When Napster was killed by the entertainment industry, i'm sure they thought they had won a decisive victory over us music sharing "thieves". Before Napster, this same bunch of clowns tried to kill the VCR industry and, that too, went over like a lead balloon. Now it's the resilient Pirate Bay, whose website has been taken down as the result of yet another raid. Finally, a real victory for the entertainment industry, right?
A recent TorrentFreak article, "How To Learn Absolutely Nothing In Fifteen Years," By The Copyright Industry, drives a big fat nail in the prehistoric approach of the industry to stop "illegal" file sharing. In its utter failure to adapt, mush less comprehend, the world wide web and how people want to — and will — use it to share and distribute content, the industry is alienating its customers and driving a stake through its own heart. Even many artists are beginning to realize that there are alternatives to utilizing the services provided by the industry which provide for greater freedom in many ways.
"The copyright industry, having a strong and persistent tradition of trying to obliterate every new technology for the past century, moved to crush Napster. It vanished. DirectConnect, LimeWire, and Kazaa — slightly more decentralized sharing mechanisms – popped up almost immediately, and BitTorrent a year or so later."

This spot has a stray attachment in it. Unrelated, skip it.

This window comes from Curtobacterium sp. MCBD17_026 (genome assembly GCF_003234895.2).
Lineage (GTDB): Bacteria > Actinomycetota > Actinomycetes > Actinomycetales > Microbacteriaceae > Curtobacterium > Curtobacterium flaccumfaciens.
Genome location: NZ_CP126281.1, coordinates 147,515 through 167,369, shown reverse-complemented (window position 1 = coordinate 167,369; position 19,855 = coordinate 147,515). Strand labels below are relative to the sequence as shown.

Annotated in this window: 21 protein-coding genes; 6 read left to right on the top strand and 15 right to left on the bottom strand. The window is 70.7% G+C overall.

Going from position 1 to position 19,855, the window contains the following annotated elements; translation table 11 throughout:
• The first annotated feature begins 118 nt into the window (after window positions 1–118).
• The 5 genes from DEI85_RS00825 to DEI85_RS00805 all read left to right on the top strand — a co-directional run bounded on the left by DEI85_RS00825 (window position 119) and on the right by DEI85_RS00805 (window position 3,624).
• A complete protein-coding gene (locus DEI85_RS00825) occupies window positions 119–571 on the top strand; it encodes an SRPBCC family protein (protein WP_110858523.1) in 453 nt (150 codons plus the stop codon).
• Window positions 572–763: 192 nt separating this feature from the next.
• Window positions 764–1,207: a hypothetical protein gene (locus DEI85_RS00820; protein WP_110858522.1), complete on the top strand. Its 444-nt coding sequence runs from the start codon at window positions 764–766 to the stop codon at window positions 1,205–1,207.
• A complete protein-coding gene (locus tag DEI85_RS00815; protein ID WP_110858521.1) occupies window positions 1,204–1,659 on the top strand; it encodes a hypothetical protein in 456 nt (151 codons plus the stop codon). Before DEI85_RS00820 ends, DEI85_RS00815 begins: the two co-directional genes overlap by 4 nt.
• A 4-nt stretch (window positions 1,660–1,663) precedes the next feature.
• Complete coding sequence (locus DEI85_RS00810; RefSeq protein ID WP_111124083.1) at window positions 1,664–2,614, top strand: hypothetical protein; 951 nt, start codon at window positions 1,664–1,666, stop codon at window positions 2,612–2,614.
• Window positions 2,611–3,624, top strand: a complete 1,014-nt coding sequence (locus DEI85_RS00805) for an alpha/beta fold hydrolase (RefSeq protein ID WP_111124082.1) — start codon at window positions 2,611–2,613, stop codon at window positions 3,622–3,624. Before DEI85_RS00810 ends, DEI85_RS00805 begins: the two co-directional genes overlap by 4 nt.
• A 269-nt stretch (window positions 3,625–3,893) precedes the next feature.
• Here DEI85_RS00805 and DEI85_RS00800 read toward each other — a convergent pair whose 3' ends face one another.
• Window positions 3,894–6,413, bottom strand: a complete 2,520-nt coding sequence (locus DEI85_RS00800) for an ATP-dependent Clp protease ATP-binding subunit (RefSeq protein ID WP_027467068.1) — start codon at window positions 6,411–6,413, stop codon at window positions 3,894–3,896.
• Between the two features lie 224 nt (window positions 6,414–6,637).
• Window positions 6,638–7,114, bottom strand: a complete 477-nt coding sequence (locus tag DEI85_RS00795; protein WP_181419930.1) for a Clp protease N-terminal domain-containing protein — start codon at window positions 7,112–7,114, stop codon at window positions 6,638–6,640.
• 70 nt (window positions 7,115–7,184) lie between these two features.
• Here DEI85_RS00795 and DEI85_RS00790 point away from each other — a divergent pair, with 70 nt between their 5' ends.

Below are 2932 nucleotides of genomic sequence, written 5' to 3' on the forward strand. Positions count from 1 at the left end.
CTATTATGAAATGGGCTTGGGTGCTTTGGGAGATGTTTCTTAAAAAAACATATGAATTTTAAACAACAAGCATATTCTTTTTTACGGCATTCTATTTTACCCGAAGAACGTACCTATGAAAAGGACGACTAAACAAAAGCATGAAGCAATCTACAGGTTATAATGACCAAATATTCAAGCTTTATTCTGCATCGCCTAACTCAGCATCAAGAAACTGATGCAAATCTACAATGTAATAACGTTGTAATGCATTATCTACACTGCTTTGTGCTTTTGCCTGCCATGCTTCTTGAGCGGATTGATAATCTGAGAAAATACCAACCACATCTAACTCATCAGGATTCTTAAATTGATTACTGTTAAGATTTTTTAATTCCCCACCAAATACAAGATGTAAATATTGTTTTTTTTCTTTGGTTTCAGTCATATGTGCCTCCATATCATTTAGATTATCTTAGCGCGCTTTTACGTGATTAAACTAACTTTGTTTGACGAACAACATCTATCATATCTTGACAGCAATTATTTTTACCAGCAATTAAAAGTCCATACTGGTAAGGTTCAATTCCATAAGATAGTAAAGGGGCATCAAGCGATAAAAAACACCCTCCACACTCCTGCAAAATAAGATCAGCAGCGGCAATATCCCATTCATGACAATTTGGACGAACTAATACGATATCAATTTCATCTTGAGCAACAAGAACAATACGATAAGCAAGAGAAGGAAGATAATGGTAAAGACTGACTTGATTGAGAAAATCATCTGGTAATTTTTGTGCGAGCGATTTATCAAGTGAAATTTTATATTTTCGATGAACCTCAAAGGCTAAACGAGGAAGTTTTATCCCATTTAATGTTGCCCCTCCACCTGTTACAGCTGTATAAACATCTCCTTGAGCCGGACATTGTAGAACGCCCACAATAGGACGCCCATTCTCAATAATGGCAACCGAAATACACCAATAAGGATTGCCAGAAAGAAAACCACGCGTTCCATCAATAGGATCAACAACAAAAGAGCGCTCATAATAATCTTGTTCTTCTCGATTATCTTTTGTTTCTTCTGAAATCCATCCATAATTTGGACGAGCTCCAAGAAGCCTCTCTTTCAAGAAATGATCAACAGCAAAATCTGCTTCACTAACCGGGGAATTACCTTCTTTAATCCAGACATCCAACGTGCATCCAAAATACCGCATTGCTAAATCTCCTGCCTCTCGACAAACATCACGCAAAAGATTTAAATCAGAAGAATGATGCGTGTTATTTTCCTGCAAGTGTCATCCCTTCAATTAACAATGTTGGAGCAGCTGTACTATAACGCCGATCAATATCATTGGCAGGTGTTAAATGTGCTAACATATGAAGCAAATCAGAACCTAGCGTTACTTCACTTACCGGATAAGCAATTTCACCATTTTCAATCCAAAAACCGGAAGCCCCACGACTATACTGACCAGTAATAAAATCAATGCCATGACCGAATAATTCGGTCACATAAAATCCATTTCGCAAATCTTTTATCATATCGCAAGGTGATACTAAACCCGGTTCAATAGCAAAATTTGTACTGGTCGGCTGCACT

Seriously, how difficult is it to realize and understand that, given computers, software, the internet and human ingenuity, the old business model of trying to suppress innovation and freedom is eventually going to result in doom? Not that i care, for 'the industry' really doesn't have that much that i want. If all the Madonna's, Lady Gaga's and Justin Bieber's all suddenly evaporate because the 'the industry' is too dumb to realize the Earth isn't flat and drives themselves into bankruptcy, so what? Who cares? Does that mean real artists will quit producing art? Does it mean that there are no other ways to monetize?
Regarding the [probably temporary] destruction of The Pirate Bay, TorrentFreak closes their article with this:
"So in a way, this was welcome. We need that innovation. We need to not grow complacent. We all need to stay ahead of the crumbling monopolies – a dying tiger is dangerous, even when it's obviously insane. But The Pirate Bay's legacy will never die, just like Napster's legacy won't.
In the meantime, the copyright industry is a case study in how to really insist on not learning a damn thing from your own monumental mistakes in fifteen full years."